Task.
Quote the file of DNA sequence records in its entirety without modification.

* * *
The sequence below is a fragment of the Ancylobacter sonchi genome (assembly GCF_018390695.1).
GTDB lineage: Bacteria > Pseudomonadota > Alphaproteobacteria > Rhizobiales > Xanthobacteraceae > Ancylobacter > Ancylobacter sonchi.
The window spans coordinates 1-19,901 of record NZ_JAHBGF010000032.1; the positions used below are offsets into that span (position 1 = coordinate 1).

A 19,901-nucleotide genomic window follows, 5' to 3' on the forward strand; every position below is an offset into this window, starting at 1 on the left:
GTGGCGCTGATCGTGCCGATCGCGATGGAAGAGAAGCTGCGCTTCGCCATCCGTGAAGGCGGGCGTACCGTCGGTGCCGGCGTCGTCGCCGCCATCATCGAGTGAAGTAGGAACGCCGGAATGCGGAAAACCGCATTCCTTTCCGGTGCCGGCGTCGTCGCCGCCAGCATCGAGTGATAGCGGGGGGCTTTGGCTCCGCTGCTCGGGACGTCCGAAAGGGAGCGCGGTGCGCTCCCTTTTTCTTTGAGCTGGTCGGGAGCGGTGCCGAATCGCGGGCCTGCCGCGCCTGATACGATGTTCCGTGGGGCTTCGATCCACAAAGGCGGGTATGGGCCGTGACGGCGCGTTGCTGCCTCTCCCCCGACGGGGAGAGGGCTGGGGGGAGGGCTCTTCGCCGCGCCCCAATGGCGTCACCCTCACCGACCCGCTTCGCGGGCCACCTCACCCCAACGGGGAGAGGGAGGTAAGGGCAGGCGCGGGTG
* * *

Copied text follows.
The sequence below is a fragment of the Ancylobacter sonchi genome (assembly GCF_018390695.1).
GTDB lineage: Bacteria > Pseudomonadota > Alphaproteobacteria > Rhizobiales > Xanthobacteraceae > Ancylobacter > Ancylobacter sonchi.
The window spans coordinates 1-19,901 of record NZ_JAHBGF010000032.1; the positions used below are offsets into that span (position 1 = coordinate 1).

A 19,901-nucleotide genomic window follows, 5' to 3' on the forward strand; every position below is an offset into this window, starting at 1 on the left:
GTGGCGCTGATCGTGCCGATCGCGATGGAAGAGAAGCTGCGCTTCGCCATCCGTGAAGGCGGGCGTACCGTCGGTGCCGGCGTCGTCGCCGCCATCATCGAGTGAAGTAGGAACGCCGGAATGCGGAAAACCGCATTCCTTTCCGGTGCCGGCGTCGTCGCCGCCAGCATCGAGTGATAGCGGGGGGCTTTGGCTCCGCTGCTCGGGACGTCCGAAAGGGAGCGCGGTGCGCTCCCTTTTTCTTTGAGCTGGTCGGGAGCGGTGCCGAATCGCGGGCCTGCCGCGCCTGATACGATGTTCCGTGGGGCTTCGATCCACAAAGGCGGGTATGGGCCGTGACGGCGCGTTGCTGCCTCTCCCCCGACGGGGAGAGGGCTGGGGGGAGGGCTCTTCGCCGCGCCCCAATGGCGTCACCCTCACCGACCCGCTTCGCGGGCCACCTCACCCCAACGGGGAGAGGGAGGTAAGGGCAGGCGCGGGTG